➢➢ “Ozark bears similarities to Breaking Bad so clear I don’t think I really need list them, and yes, it continues to in season 2; less so in some senses, even more so in others. But so what?  If Ozark can manage even half the excitement that came with watching Breaking Bad then strap me the hell in. And the good news is that it does with this new season, which is a little slow off the blocks but has a full head of steam by the climax.” — The Independent.

➢➢ “Watching Ozark, you might be reminded of the heyday of The Sopranos — only here, the crime boss shares his criminal activities with his wife, who is just as much, if not more, of a felon. Bateman and Linney are marvelous as characters crossing ethical lines they once considered third rails to get what they want.”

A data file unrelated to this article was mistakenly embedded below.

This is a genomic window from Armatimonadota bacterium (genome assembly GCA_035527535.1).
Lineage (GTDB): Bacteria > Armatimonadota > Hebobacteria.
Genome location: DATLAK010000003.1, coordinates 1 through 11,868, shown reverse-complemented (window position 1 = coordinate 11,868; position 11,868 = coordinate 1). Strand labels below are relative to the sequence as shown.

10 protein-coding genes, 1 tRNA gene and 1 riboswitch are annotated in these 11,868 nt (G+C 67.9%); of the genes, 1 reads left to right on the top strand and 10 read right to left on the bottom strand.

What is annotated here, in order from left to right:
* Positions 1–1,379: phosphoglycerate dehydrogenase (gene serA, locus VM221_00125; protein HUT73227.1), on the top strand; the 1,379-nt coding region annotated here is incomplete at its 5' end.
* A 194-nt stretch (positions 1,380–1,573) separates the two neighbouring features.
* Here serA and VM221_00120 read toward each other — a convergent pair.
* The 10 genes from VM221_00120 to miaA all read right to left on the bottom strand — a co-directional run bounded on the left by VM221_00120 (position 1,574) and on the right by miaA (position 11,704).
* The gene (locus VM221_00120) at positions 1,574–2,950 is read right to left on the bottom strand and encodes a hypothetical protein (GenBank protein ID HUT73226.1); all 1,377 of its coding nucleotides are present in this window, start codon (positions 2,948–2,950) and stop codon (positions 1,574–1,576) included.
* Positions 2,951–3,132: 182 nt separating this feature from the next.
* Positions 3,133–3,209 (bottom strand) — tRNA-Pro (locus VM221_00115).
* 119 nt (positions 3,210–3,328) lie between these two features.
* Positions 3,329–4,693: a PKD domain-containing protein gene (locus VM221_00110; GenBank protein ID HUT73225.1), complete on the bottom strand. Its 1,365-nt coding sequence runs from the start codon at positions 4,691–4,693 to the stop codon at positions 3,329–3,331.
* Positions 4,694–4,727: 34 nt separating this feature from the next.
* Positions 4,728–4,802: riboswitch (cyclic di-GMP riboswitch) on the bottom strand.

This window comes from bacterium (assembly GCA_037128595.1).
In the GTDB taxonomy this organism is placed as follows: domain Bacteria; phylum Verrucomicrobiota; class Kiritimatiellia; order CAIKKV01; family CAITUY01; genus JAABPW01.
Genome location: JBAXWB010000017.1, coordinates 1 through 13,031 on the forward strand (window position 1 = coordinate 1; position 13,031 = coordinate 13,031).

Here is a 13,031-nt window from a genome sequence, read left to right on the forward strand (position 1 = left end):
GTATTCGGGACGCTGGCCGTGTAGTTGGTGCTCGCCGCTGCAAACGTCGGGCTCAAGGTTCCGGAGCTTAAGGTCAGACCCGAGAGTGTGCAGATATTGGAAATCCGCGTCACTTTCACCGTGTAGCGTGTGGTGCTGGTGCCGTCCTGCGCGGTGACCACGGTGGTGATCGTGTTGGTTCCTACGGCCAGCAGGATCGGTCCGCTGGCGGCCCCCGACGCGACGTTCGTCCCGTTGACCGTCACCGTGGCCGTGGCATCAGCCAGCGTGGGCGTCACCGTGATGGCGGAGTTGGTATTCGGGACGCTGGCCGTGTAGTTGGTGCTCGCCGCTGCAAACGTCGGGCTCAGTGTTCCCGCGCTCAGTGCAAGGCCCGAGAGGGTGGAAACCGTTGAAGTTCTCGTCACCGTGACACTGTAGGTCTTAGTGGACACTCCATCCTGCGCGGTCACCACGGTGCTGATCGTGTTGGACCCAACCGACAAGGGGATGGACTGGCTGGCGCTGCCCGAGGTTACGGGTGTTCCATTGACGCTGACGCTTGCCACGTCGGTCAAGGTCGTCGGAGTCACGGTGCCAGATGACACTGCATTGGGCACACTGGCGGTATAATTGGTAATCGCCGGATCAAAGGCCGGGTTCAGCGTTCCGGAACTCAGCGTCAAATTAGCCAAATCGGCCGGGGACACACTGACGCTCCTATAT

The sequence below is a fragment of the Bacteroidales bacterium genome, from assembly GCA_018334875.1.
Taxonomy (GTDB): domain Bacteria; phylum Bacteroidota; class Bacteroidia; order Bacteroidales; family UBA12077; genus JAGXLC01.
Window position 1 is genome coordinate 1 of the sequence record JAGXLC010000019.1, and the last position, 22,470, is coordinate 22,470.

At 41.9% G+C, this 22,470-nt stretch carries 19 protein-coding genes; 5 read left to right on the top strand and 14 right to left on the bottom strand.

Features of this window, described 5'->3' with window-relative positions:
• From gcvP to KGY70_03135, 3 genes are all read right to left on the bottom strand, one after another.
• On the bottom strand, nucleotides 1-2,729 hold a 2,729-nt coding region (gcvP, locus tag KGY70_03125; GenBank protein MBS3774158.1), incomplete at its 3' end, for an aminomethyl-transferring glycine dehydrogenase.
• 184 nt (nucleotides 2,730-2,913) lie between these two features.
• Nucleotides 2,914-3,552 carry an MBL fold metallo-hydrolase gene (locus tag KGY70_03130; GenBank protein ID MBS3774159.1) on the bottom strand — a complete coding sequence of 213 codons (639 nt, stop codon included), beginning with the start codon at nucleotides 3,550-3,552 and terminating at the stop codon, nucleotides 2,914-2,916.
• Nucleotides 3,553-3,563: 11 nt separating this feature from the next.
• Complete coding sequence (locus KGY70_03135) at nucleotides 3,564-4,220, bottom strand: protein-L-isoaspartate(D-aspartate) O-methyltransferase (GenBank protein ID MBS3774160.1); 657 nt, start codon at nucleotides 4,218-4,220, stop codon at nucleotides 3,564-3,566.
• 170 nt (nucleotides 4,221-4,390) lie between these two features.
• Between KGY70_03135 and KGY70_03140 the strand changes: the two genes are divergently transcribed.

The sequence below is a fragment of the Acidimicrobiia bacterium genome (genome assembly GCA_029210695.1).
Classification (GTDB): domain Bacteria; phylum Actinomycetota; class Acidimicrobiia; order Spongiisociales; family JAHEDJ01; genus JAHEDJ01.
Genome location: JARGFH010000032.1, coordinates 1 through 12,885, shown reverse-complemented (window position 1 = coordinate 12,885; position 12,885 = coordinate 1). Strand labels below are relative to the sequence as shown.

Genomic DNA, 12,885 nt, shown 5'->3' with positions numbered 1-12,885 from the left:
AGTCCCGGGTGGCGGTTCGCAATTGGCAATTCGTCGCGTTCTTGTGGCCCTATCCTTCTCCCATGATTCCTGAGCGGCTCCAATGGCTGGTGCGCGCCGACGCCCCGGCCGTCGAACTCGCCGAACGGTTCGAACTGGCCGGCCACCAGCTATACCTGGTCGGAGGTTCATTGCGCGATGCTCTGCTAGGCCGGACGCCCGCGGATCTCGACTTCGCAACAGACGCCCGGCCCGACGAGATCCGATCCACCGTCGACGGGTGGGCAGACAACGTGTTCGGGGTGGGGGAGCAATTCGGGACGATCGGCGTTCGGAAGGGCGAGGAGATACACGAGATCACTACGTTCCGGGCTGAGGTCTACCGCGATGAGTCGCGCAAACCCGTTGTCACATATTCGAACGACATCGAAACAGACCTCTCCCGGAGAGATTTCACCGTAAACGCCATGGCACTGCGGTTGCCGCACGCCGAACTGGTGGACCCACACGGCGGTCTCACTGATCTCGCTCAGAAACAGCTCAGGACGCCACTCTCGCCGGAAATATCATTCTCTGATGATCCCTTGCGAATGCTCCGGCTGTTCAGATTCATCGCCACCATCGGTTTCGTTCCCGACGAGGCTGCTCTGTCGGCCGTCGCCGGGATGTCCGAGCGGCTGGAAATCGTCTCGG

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9 Responses to “Critical Condition: Ozark (S2)”

  1. Warning: preg_replace(): Unknown modifier '/' in /home/customer/www/ on line 66
    August 31, 2018 at 12:42 pm

    Phil, Talking all things Netflix-y, do you have any intel on the return of The Detectorists? We watched Seasons 1 & 2, and quite enjoyed them and know Season 3 has been shown AGES ago in the UK. Are you able to find out any info?

  2. Yes, it’s a great show, Rosco. But I imagine Sky will have the rights for another year or so. The first two seasons aired on UKTV — as did Peaky Blinders, season four of which screened nearly a year ago on BBC but has still to surface on Netflix. S1-2 of Detectorists date back to 2014-15 and only turned up this year on Netflix NZ (long after Netflix US). So I’d say 2019 at the earliest for S3.